The Ottawa Senators are a team in trouble. The Senators finished with a 28-43-11 record last season for a total of 67 points, second-lowest in the NHL. The team also placed close to the bottom in both goals for and goals against, which combined for a the league’s second-worst goal differential of -70. Ottawa dealt with a public relations nightmare this summer surrounding Mike Hoffman and ended up having to deal the dependable scorer away for pennies on the dollar. They have thus far failed to add any difference-makers via trade or free agency this off-season as well. On top of that, owner Eugene Melnyk is reportedly hemorrhaging money and appears to have a singular focus of spending as little as possible this season. That task is made difficult by a roster that features overpaid, ineffective veterans such as Bobby Ryan, Marian Gaborik, and Mikkel Boedker and a 37-year-old goalie coming off the worst season of his career in Craig Anderson. The Senators are the popular pick to be the worst team in the NHL in 2018-19, but even that has no silver lining, as the Colorado Avalanche own Ottawa’s first-round pick, potentially the first overall pick in next year’s draft.
It almost seems like so much is going wrong in Ottawa that things can only get better. Unfortunately, that is simply not the case. Early in this off-season, the Senators made a contract extension offer to all-world defenseman Erik Karlsson, who is slated for free agency next summer. When Karlsson dismissed this initial offer, the team made it know that they were open to trading the face of the franchise. Just this week, the team was unable to come to terms on a long-term extension with top scorer Mark Stone, instead signing him to a one-year deal that will make him an unrestricted free agent after the season, where he will potentially be the biggest available name behind Karlsson. Perhaps the biggest bargain on the team, Ryan Dzingel’s team-friendly contract runs out after next season and the young forward will want a significant raise, even if that means it doesn’t come from the penny-pinching Senators. Finally, Matt Duchene, who Ottawa gave up substantial trade capital to acquire early last season – when their future looked much brighter – is also entering the final year of his contract and may not want to stick around any longer in Ottawa after the team fell apart soon after his acquisition.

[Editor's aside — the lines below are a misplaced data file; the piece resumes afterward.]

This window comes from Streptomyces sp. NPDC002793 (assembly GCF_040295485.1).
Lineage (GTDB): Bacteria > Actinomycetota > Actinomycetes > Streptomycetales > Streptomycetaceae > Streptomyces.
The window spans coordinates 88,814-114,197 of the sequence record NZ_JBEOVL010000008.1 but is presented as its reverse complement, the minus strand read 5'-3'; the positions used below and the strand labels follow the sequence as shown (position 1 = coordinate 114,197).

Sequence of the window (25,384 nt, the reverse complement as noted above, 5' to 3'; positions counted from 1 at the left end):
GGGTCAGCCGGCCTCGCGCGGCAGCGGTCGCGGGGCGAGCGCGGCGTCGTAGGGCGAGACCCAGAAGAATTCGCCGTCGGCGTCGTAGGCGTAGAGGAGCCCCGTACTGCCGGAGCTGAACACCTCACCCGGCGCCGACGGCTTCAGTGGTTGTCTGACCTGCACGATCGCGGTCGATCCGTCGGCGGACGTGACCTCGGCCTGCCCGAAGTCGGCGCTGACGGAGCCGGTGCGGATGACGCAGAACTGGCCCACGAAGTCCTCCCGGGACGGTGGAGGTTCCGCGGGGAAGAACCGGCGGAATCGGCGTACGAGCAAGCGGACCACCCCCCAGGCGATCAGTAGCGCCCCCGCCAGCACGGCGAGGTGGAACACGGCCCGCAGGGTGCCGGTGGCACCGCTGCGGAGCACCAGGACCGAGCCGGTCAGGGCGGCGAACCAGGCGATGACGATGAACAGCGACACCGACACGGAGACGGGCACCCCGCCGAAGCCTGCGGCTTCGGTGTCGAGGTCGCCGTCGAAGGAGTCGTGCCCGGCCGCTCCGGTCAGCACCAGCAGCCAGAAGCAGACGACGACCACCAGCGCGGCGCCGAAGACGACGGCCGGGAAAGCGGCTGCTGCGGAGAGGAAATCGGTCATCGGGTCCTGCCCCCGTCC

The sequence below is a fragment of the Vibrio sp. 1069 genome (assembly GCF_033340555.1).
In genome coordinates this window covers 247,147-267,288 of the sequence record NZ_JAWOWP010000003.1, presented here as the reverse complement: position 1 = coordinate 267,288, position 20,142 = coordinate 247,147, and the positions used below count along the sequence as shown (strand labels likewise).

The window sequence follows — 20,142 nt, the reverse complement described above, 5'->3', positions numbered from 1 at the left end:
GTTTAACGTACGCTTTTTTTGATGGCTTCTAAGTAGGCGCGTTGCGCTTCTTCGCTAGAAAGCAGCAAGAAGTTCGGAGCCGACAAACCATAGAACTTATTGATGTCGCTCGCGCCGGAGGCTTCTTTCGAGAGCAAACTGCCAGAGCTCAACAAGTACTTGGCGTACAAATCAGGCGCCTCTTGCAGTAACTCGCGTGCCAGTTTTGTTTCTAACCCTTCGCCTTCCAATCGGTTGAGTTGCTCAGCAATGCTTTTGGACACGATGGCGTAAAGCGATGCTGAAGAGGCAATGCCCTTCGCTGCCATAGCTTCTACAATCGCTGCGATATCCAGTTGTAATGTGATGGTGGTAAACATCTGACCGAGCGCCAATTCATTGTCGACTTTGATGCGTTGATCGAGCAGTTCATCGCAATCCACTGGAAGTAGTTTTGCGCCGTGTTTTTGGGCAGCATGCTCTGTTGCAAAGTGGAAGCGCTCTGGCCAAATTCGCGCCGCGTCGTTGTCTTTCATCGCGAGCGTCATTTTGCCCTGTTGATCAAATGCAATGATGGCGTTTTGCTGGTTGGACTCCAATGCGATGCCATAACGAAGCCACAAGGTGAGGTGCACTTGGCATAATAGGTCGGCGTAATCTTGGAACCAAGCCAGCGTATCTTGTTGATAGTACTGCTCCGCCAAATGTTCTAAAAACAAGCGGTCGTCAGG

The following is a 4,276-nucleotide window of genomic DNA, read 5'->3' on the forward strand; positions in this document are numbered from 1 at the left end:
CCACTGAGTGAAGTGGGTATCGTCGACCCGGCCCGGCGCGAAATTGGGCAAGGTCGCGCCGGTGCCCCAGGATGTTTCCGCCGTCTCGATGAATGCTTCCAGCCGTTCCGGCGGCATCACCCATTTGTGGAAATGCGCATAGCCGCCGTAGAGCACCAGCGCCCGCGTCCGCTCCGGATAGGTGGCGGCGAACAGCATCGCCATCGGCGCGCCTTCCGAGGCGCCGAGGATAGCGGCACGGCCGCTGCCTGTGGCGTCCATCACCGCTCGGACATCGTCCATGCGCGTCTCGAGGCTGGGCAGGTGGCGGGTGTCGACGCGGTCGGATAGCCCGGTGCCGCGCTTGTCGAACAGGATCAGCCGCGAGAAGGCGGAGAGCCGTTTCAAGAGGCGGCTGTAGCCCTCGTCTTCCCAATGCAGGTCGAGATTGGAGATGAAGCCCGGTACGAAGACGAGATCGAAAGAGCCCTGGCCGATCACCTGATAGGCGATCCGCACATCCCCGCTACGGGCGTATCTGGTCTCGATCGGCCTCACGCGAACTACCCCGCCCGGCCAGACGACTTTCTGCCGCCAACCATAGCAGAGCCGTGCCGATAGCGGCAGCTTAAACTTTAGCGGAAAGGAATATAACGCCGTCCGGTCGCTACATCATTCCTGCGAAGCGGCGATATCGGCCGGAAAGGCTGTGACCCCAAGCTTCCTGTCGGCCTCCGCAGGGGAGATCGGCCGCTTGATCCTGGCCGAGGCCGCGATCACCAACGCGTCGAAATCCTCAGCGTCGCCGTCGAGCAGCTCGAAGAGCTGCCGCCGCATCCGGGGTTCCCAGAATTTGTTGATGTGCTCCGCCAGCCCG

With Hoffman and Derick Brassard already gone, the Senators face a very real possibility that they will begin the 2019-20 season without all of their top six scorers from the 2017-18 season (make that top seven if they succeed in trading Ryan). Between the value each would have on the open market prompting them to test the waters and the mounting pressure on the team to trade them during what will almost certainly be another season of struggles, the odds of each of them returning is slim. If the team was second-worst last year, did nothing to improve this off-season, and doesn’t have the pick that could otherwise land them a franchise cornerstone in next year’s draft, it is scary to think about how much worse things could get in Ottawa if all four of these prominent free agents depart.
This begs the question: how many of Karlsson, Stone, Dzingel, and Duchene will still be Senators this time next year?